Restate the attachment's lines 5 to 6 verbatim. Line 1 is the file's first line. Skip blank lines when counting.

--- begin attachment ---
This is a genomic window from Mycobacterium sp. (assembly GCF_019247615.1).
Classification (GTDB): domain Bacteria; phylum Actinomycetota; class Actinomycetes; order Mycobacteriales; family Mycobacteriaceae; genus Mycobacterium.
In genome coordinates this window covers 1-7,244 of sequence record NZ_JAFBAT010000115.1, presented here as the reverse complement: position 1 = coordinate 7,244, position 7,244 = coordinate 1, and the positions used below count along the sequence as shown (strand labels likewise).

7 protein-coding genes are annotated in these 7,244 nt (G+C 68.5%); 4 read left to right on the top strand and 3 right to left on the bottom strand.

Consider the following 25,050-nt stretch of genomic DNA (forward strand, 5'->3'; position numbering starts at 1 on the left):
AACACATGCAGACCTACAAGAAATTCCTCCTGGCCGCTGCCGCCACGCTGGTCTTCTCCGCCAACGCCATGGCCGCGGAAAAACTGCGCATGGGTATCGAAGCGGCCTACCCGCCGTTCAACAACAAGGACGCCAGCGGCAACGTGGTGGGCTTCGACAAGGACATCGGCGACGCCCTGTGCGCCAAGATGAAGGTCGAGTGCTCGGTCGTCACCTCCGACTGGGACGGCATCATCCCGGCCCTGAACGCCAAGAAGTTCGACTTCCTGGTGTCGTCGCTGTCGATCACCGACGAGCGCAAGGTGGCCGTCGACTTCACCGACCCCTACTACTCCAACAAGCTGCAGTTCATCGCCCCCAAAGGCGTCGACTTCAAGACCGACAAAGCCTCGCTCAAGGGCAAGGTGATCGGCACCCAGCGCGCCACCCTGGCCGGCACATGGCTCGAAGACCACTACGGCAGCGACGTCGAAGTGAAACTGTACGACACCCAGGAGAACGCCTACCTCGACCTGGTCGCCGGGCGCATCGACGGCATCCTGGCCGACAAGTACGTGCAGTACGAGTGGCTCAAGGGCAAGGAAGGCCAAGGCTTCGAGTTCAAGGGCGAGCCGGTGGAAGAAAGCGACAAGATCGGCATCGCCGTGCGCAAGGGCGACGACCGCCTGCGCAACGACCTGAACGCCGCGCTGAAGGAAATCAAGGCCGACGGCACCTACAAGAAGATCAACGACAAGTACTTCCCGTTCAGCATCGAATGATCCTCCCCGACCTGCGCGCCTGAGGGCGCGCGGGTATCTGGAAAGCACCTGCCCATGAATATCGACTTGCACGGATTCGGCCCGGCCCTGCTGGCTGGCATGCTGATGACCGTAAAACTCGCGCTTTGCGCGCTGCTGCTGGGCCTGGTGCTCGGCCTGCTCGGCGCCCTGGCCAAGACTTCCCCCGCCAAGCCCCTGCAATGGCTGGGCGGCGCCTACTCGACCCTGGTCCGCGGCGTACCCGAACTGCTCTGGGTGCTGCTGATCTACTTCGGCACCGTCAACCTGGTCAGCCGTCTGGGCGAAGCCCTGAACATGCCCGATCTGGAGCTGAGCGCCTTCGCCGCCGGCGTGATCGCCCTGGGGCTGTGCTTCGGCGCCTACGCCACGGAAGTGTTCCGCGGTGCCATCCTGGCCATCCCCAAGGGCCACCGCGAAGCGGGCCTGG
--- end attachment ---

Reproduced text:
Consider the following 25,050-nt stretch of genomic DNA (forward strand, 5'->3'; position numbering starts at 1 on the left):
AACACATGCAGACCTACAAGAAATTCCTCCTGGCCGCTGCCGCCACGCTGGTCTTCTCCGCCAACGCCATGGCCGCGGAAAAACTGCGCATGGGTATCGAAGCGGCCTACCCGCCGTTCAACAACAAGGACGCCAGCGGCAACGTGGTGGGCTTCGACAAGGACATCGGCGACGCCCTGTGCGCCAAGATGAAGGTCGAGTGCTCGGTCGTCACCTCCGACTGGGACGGCATCATCCCGGCCCTGAACGCCAAGAAGTTCGACTTCCTGGTGTCGTCGCTGTCGATCACCGACGAGCGCAAGGTGGCCGTCGACTTCACCGACCCCTACTACTCCAACAAGCTGCAGTTCATCGCCCCCAAAGGCGTCGACTTCAAGACCGACAAAGCCTCGCTCAAGGGCAAGGTGATCGGCACCCAGCGCGCCACCCTGGCCGGCACATGGCTCGAAGACCACTACGGCAGCGACGTCGAAGTGAAACTGTACGACACCCAGGAGAACGCCTACCTCGACCTGGTCGCCGGGCGCATCGACGGCATCCTGGCCGACAAGTACGTGCAGTACGAGTGGCTCAAGGGCAAGGAAGGCCAAGGCTTCGAGTTCAAGGGCGAGCCGGTGGAAGAAAGCGACAAGATCGGCATCGCCGTGCGCAAGGGCGACGACCGCCTGCGCAACGACCTGAACGCCGCGCTGAAGGAAATCAAGGCCGACGGCACCTACAAGAAGATCAACGACAAGTACTTCCCGTTCAGCATCGAATGATCCTCCCCGACCTGCGCGCCTGAGGGCGCGCGGGTATCTGGAAAGCACCTGCCCATGAATATCGACTTGCACGGATTCGGCCCGGCCCTGCTGGCTGGCATGCTGATGACCGTAAAACTCGCGCTTTGCGCGCTGCTGCTGGGCCTGGTGCTCGGCCTGCTCGGCGCCCTGGCCAAGACTTCCCCCGCCAAGCCCCTGCAATGGCTGGGCGGCGCCTACTCGACCCTGGTCCGCGGCGTACCCGAACTGCTCTGGGTGCTGCTGATCTACTTCGGCACCGTCAACCTGGTCAGCCGTCTGGGCGAAGCCCTGAACATGCCCGATCTGGAGCTGAGCGCCTTCGCCGCCGGCGTGATCGCCCTGGGGCTGTGCTTCGGCGCCTACGCCACGGAAGTGTTCCGCGGTGCCATCCTGGCCATCCCCAAGGGCCACCGCGAAGCGGGCCTGG